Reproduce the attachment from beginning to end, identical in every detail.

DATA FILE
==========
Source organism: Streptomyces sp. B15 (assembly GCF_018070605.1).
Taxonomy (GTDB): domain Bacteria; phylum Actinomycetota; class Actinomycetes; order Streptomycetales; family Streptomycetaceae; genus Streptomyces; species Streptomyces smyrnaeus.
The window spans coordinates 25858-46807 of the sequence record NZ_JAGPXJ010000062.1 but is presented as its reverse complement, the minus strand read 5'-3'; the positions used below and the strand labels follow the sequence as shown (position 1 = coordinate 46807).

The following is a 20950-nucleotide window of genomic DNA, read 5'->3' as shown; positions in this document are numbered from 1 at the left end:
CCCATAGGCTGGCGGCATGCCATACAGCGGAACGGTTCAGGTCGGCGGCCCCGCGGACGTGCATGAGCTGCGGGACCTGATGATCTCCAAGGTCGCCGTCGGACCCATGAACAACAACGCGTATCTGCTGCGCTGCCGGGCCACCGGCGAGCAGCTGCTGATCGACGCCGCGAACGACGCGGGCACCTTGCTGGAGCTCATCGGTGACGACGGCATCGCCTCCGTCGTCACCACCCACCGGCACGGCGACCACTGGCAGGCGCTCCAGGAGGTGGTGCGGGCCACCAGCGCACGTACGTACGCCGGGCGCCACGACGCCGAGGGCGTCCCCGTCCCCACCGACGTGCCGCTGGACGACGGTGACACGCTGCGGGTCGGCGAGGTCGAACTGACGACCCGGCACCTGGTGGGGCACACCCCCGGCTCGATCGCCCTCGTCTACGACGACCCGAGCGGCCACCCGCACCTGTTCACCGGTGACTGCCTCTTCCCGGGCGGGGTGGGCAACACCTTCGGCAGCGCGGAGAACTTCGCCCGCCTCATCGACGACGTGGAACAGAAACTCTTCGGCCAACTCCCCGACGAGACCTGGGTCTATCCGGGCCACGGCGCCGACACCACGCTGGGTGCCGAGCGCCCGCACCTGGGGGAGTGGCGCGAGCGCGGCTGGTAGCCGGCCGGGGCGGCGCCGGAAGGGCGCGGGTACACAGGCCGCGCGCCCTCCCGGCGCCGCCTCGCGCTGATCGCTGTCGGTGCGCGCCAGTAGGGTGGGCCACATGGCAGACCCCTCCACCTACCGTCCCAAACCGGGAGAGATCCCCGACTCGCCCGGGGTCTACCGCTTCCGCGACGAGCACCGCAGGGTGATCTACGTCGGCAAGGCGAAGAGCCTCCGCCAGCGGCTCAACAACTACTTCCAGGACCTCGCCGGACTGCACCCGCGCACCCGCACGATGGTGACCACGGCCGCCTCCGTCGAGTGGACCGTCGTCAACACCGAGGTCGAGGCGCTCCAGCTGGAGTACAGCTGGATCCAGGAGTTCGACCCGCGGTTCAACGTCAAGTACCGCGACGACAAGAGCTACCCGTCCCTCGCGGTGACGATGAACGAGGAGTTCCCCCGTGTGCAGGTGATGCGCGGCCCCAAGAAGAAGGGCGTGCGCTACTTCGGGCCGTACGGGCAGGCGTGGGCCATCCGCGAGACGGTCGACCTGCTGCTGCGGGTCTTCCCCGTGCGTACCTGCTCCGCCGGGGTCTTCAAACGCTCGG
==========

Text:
Source organism: Streptomyces sp. B15 (assembly GCF_018070605.1).
Taxonomy (GTDB): domain Bacteria; phylum Actinomycetota; class Actinomycetes; order Streptomycetales; family Streptomycetaceae; genus Streptomyces; species Streptomyces smyrnaeus.
The window spans coordinates 25858-46807 of the sequence record NZ_JAGPXJ010000062.1 but is presented as its reverse complement, the minus strand read 5'-3'; the positions used below and the strand labels follow the sequence as shown (position 1 = coordinate 46807).

The following is a 20950-nucleotide window of genomic DNA, read 5'->3' as shown; positions in this document are numbered from 1 at the left end:
CCCATAGGCTGGCGGCATGCCATACAGCGGAACGGTTCAGGTCGGCGGCCCCGCGGACGTGCATGAGCTGCGGGACCTGATGATCTCCAAGGTCGCCGTCGGACCCATGAACAACAACGCGTATCTGCTGCGCTGCCGGGCCACCGGCGAGCAGCTGCTGATCGACGCCGCGAACGACGCGGGCACCTTGCTGGAGCTCATCGGTGACGACGGCATCGCCTCCGTCGTCACCACCCACCGGCACGGCGACCACTGGCAGGCGCTCCAGGAGGTGGTGCGGGCCACCAGCGCACGTACGTACGCCGGGCGCCACGACGCCGAGGGCGTCCCCGTCCCCACCGACGTGCCGCTGGACGACGGTGACACGCTGCGGGTCGGCGAGGTCGAACTGACGACCCGGCACCTGGTGGGGCACACCCCCGGCTCGATCGCCCTCGTCTACGACGACCCGAGCGGCCACCCGCACCTGTTCACCGGTGACTGCCTCTTCCCGGGCGGGGTGGGCAACACCTTCGGCAGCGCGGAGAACTTCGCCCGCCTCATCGACGACGTGGAACAGAAACTCTTCGGCCAACTCCCCGACGAGACCTGGGTCTATCCGGGCCACGGCGCCGACACCACGCTGGGTGCCGAGCGCCCGCACCTGGGGGAGTGGCGCGAGCGCGGCTGGTAGCCGGCCGGGGCGGCGCCGGAAGGGCGCGGGTACACAGGCCGCGCGCCCTCCCGGCGCCGCCTCGCGCTGATCGCTGTCGGTGCGCGCCAGTAGGGTGGGCCACATGGCAGACCCCTCCACCTACCGTCCCAAACCGGGAGAGATCCCCGACTCGCCCGGGGTCTACCGCTTCCGCGACGAGCACCGCAGGGTGATCTACGTCGGCAAGGCGAAGAGCCTCCGCCAGCGGCTCAACAACTACTTCCAGGACCTCGCCGGACTGCACCCGCGCACCCGCACGATGGTGACCACGGCCGCCTCCGTCGAGTGGACCGTCGTCAACACCGAGGTCGAGGCGCTCCAGCTGGAGTACAGCTGGATCCAGGAGTTCGACCCGCGGTTCAACGTCAAGTACCGCGACGACAAGAGCTACCCGTCCCTCGCGGTGACGATGAACGAGGAGTTCCCCCGTGTGCAGGTGATGCGCGGCCCCAAGAAGAAGGGCGTGCGCTACTTCGGGCCGTACGGGCAGGCGTGGGCCATCCGCGAGACGGTCGACCTGCTGCTGCGGGTCTTCCCCGTGCGTACCTGCTCCGCCGGGGTCTTCAAACGCTCGG